Tuesday saw that rare thing on British telly.

Tuesday saw that rare thing on British telly. A writer being taken seriously. Alan Yentob??s interview with Colm Toibin for Tuesday??s Imagine was an amusing, eloquent, incisive thing, mostly because those are the qualities that Toibin brings to his conversation as well as his fiction. Talking about the reaction in Ireland when he was first nominated for the Booker Prize, Toibin recalled people getting out of their car in front of him and cheering. ??You??d written a book for Ireland,?? he said. ??Then it meant you had to go and lose for Ireland.??

Writers make good interviewees. Anyone watching Dominic Sandbrook??s hugely flawed history of science fiction, Tomorrow??s Worlds, this evening will know as much. The writers?? contributions are the best thing in it. All of which leaves you wondering why TV doesn??t use them more.

Oh, they??ll turn up as talking heads in programmes such as Sandbrook??s and various BBC Four documentaries. Now and again they might even be the subject of a documentary of their own (to be fair, it??s not so long ago that Yentob interviewed Philip Roth). But these are the exception rather than the rule.

The truth is television doesn??t take books seriously. Then again, it doesn??t take any of the arts seriously. Sky has its arts channel of course but that??s a niche interest. Try to find straightforward arts coverage on the BBC and usually you need to turn on the radio.

A total of £1.416bn was spent on books in the UK last year. That??s almost as much as a George Osborne NHS promise. You would think that interest might get reflected in the national broadcaster??s output. But short of seeing books as potential adaptations or big-name writers as possible guests on The One Show, that level of interest simply isn??t there. Which is strange, given the impact something as straightforward (and presumably cheap) as the Richard and Judy Book Club had when Channel 4 aired it a few years back.

At which point it??s worth remembering that it wasn??t always thus. From time to time BBC Four will screen an old episode of Arena or Omnibus to remind us of how ambitious the corporation??s arts coverage used to be. Rarer, though, are the glimpses of the BBC strand Bookmark which was still running in the late 1990s (although its Google traces are a little faint).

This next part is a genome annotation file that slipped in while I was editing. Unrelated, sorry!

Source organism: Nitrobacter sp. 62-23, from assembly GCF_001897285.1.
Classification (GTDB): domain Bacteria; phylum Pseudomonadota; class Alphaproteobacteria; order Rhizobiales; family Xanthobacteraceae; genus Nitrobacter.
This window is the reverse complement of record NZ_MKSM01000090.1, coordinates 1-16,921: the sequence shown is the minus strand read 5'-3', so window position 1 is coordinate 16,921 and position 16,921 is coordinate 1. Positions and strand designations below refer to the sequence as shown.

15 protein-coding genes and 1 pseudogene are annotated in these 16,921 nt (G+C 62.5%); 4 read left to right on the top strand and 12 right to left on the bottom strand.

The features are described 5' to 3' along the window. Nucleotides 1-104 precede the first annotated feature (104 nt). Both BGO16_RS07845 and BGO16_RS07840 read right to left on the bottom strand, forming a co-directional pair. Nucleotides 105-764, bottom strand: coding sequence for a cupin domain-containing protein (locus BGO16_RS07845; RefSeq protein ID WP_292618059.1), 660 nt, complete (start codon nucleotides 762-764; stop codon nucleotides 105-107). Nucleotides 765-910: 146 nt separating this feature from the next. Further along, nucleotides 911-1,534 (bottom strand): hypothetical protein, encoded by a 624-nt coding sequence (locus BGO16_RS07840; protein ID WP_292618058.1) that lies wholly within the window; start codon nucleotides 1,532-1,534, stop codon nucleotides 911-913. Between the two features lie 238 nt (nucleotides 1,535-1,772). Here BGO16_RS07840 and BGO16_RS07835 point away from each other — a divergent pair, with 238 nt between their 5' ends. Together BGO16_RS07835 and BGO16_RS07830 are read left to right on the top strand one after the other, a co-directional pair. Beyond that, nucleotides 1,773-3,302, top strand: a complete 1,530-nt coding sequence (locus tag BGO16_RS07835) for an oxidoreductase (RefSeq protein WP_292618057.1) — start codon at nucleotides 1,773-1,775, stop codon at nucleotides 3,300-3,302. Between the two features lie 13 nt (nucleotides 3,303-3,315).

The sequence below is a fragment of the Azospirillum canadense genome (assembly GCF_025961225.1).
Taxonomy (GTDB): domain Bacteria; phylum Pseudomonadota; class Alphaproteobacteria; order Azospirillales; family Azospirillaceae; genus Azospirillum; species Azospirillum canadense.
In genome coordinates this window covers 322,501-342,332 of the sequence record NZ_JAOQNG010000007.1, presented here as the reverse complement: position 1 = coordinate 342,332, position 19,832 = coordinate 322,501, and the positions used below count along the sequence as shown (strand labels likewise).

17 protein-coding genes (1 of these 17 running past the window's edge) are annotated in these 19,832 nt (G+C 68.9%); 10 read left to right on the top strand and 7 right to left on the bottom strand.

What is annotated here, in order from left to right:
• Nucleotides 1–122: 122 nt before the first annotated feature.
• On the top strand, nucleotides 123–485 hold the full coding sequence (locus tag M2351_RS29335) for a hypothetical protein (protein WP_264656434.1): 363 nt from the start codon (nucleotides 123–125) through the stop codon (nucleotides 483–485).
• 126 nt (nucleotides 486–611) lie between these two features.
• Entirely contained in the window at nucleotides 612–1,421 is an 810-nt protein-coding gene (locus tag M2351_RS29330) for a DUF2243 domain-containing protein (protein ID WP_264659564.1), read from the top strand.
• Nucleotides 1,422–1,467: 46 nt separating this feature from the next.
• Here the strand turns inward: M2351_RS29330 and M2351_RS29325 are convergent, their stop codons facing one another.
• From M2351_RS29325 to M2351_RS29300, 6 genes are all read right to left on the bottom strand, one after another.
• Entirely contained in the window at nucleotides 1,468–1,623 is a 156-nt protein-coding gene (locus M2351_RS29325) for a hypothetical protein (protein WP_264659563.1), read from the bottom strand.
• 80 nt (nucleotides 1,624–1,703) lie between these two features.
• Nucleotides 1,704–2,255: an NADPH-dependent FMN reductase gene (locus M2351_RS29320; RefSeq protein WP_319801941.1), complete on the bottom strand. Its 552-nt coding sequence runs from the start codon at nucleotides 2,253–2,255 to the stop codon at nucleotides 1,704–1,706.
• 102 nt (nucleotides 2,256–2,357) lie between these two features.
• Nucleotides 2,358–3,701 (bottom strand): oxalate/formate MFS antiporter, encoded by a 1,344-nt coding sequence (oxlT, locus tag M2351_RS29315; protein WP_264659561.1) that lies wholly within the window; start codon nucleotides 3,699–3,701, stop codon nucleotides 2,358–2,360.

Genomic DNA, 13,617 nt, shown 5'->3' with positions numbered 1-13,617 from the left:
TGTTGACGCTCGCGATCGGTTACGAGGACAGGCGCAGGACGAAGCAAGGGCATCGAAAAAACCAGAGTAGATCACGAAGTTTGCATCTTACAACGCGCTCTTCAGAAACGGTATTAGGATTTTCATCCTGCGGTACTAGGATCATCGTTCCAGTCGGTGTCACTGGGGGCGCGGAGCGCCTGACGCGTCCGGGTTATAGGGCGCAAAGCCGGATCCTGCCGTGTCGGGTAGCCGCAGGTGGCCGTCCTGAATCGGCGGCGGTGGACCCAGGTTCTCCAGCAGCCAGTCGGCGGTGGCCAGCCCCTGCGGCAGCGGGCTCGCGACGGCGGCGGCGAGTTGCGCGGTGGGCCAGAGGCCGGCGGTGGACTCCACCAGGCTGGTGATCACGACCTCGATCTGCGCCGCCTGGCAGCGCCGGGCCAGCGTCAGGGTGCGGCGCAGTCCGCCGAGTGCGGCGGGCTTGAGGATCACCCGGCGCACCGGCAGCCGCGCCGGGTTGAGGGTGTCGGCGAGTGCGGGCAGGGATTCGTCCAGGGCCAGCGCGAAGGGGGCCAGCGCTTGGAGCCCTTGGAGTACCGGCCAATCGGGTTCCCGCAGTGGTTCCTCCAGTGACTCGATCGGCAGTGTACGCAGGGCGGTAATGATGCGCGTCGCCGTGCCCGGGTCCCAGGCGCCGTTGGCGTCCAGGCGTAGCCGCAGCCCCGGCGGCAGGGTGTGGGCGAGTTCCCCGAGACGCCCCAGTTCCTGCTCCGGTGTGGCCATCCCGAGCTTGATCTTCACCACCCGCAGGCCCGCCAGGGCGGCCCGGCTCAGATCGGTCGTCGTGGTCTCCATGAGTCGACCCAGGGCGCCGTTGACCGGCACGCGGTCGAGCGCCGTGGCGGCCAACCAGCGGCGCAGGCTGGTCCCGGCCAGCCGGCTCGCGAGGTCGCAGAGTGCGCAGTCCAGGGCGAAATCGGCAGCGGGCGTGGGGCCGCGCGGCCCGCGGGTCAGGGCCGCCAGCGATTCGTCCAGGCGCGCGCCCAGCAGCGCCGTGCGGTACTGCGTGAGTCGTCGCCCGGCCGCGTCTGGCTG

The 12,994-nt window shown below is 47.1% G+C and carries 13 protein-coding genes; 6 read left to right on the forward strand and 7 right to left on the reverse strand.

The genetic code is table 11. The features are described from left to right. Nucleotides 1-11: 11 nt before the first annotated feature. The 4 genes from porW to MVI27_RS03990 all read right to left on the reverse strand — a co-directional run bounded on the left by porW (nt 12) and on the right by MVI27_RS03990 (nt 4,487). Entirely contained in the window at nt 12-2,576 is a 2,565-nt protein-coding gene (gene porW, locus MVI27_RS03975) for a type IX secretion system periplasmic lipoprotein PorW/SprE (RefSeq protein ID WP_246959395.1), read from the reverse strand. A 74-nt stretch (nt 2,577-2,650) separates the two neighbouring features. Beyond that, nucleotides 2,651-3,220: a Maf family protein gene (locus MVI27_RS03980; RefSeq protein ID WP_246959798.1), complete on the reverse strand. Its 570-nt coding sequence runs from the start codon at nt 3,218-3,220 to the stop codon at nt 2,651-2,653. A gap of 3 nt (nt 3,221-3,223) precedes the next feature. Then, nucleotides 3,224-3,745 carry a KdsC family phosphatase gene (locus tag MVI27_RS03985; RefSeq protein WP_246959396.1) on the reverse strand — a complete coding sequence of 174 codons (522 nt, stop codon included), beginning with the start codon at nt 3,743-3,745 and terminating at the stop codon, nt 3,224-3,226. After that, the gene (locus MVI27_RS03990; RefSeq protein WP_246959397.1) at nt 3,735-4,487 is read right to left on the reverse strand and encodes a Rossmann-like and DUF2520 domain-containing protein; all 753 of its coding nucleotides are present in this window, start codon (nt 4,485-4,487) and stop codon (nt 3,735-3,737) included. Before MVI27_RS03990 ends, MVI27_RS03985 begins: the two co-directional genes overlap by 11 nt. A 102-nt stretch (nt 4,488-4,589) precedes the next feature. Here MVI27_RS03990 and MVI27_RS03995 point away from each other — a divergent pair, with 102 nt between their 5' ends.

Edited by the novelist Nigel Williams, it was a mixture of author profiles (you can find a 1998 programme on Mervyn Peake online without much difficulty) and more challenging, adventurous fare that used books as a jumping-off point for filmmakers. Personally I would love another chance to see Adam Low??s 1995 film that took a modern-day trip up the River Congo (or the River Zaire, if you prefer) prompted by Conrad??s Heart Of Darkness.

There is something very dull about middle-aged people remembering how things were better in the old days. I know this. But the fact is there was a time when the BBC was not as obsessed about ratings as it is now, a time when its arts documentaries didn??t stick rigidly to the same lowest-common-denominator cookie-cutter format (make sure you tell everyone what they can expect right at the start with cuttings from interviews you are going to show 20 minutes later etc), and a time when the idea of books and literature seemed a subject worth exploring more than once every other month.

And yet, with a little thought, there??s so much fun that could be had with a books programme. Couldn??t an enterprising presenter make a documentary comparing the Marquis de Sade??s output with that of EL James? Or how about asking Morrissey to present a programme on his literary heroes (everyone from Shelagh Delaney to Oscar Wilde)? And don??t tell me there wouldn??t be an audience for Mary Berry??s History Of Cookery Books.

I am currently reading Beta Life (Comma Press, £12.99), a chunky book of science fiction short stories written by the likes of Frank Cottrell-Boyce and Toby Litt, in which all the stories are set in 2070 and all deal with advances in AI and robotics. And all come with a postscript by a scientist discussing the concepts in each story. It??s a smart idea adroitly carried out (the Cottrell-Boyce story is wonderful fun).

Wouldn??t it make an intriguing TV series? Dramatise the story and then get scientists to outline the current position? And if you really need a familiar face get Brian Cox to front it.

Books are full of great ideas. Writers are full of good conversation. Maybe TV execs should watch less and read more.